The Brooklyn Book Festival is the largest free literary event in New York City, presenting an array of national and international literary stars and emerging authors. One of America’s premier book festivals, this hip, smart diverse gathering attracts thousands of book lovers of all ages to enjoy authors and the festival’s lively literary marketplace.
(Again: on the off chance that you, poets, are interested in reading for PLUME or might want to organize a reading in your own neighborhood, please, again, email me at email@example.com — we’ll make every effort to accommodate you, I promise.)
Our cover art this month marks the return of work from David Mondedeu, a Spanish-American photographer born in Houston, Texas, who now lives in Madrid. He has published three books of photography: Sonnets of 40 Winters and 40 Springs, From the East, Light and Further South than Planned. He is currently printing Variations on a Song. All of his photographs are printed as photogravures in limited editions and are sold at Ivorypress in Madrid.
Next up, after this issue’s Featured Selection, a collaboration from James Daniels,with photographer Charlee Brodsky and an introductory interview conducted by our Associate Editor Nancy Mitchell, look for extended work from Glenn Mott; Daniel Bourneand Tadeusz Dziewanowski in collaboration; Gennady Aygi and the great Russian Tatar painter Igor Vulokh, also in collaboration; Linda Pastan; Chris Kennedy; Tess Gallagher and Lawrence Matsuda; and Nin Andrews, with others just appearing on the horizon. (Here, too, again, let me add as always: those with projects that might be suitable for the Featured Selection please do contact us with your proposal at firstname.lastname@example.org ).
For a look at New Work Received this month please see that Editor’s Note, mentioned above.
And last, a departure: Rather than offer his usual reading recommendations, this time David Cudar reviews Michael Laub’s novel, Diary of The Fall.
Brazilian author Michel Laub’s first work translated into English is a thin novel entitled Diary of The Fall. Part memoir, part meditation, Diary of The Fall is a carefully constructed narrative about three generations of men, all of whom have suffered a tragedy and must deal in some manner with the return of the repressed events.
The ostensible story is the unnamed narrator’s account of the horrific event of maiming the only Catholic boy in a Jewish school; however, the plot of this “novel” — more a series of meditations and notes upon those meditations — transcends the experiences recounted. The influence of writers such as Borges, Calvino, Camus, and Kundera seem present but only in the best and most abstract sense. There is no cribbing, and Laub’s work is wholly original. The story, told in vignettes with titles such as “A few things I know about my grandfather” and “A few things I know about myself,” recalls Godard’s “One of Two Things I Know About Her.” Like that film the plot is less concerned with telling a linear story than allowing life to emerge through the juxtaposition of events in an essayistic manner. Laub’s writing is synergist as episodes ramify and reconfigure one another as the book continues.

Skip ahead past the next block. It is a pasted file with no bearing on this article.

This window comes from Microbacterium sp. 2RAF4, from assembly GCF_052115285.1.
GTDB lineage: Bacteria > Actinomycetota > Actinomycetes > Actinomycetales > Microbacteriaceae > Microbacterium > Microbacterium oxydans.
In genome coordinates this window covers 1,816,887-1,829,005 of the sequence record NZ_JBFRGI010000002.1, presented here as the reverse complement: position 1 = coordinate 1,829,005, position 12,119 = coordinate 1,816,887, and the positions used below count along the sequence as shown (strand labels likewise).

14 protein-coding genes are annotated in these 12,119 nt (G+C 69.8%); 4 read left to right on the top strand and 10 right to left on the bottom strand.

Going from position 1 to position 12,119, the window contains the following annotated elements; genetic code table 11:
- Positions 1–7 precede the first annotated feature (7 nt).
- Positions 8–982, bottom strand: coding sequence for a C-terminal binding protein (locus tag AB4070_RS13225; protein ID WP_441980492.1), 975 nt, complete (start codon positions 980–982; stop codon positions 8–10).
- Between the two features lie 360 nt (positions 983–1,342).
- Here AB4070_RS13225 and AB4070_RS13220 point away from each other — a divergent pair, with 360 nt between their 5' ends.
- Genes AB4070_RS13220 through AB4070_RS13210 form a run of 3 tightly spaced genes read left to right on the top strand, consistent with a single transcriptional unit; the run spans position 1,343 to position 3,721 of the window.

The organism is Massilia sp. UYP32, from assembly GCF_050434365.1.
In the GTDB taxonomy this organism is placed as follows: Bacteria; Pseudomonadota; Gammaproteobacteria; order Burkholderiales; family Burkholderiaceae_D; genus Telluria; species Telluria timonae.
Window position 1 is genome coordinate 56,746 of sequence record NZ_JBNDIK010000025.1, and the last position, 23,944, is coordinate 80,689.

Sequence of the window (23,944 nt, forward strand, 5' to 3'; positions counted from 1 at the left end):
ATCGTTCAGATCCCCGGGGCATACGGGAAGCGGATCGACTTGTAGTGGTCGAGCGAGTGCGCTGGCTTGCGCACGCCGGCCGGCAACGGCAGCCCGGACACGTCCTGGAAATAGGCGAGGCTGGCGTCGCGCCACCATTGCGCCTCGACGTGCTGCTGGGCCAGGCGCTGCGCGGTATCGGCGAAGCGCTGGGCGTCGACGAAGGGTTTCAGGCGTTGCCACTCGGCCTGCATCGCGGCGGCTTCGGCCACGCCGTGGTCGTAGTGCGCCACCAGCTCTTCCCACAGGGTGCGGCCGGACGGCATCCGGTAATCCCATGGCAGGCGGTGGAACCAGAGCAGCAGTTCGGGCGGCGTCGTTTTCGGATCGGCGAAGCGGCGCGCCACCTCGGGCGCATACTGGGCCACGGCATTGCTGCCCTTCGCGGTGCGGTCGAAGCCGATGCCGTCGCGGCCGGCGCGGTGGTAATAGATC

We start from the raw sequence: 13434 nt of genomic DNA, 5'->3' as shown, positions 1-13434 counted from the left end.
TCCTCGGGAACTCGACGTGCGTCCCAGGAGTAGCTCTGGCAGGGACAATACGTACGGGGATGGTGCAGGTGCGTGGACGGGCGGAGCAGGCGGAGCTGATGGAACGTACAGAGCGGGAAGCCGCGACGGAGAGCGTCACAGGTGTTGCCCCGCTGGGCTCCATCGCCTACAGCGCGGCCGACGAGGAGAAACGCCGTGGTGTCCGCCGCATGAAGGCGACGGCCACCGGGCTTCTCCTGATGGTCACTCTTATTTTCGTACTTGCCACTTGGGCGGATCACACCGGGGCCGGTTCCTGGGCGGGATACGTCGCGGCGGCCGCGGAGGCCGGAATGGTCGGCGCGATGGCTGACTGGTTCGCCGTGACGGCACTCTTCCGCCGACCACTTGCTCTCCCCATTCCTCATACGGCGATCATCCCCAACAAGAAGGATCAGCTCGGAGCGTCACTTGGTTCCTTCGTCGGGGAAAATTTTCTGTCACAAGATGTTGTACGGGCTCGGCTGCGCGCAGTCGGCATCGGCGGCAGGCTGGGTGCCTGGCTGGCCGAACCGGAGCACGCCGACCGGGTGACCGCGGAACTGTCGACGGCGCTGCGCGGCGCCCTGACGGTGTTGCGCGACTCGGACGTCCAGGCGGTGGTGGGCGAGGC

The basic structure of the novel, for lack of a better term, is the dairies of three men: the narrator’s grandfather, an Auschwitz survivor; the narrator’s father, a seemly inchoate person who succumbs to Alzheimer’s; and finally the narrator, who cryptically hides himself while considering the diaries of his two elders. Laub’s consideration of forgetting and remembering is as refined and exponential as Invisible Cities. Each section of his book works like a prism allowing information and situation to subtly alter as meaning accrues. As in Borges’ work, Laub’s story is both economical and dangerous to take a face value. Our narrator is unreliable, but the more he explains, the more we realize the true about all he wishes to obscure.
At the center of the story, all the sections and all the dairies, is an idea about “the nonviability of human experience at all times all places and the inevitable fate met by all those who [come] in contact with it.” The sections on his grandfather forever remind the reader that Auschwitz is never mentioned in his grandfather’s diary. Likewise, the accounts of his father, whose Alzheimer’s seemed to be the defining factor in the man’s life, is consistently absent from his personal writings. The narrator considers and reconsiders these events and these men’s lives while constantly revisiting the trauma of his early life when he was part of a vicious prank that left a non-Jewish boy named JoÃ£o terrible injured. Few contemporary works seems so willing or so effortlessly to weave the circle of violence human from the inexpressible (Auschwitz) to the incurable (Alzheimer’s) to the banal (childhood malevolence). The book is not pessimistic in nature but realistic, and there is honest bravery in the unflinching manner in which Laub considers the Holocaust and the personal as events of lasting trauma.
Laub’s examination of the pain we must shoulder to move through life, the things we must forget in order to remain sane and the narratives we must construct to produce the identities of those we live with as well as ourselves, make’s Diary of the Fall as profound and original as it is concise. This sort of story, both delicate and unflinching, announces greatness and demands we take notice of a talent that will continue to produce masterpieces.
As always, I do hope you enjoy the issue!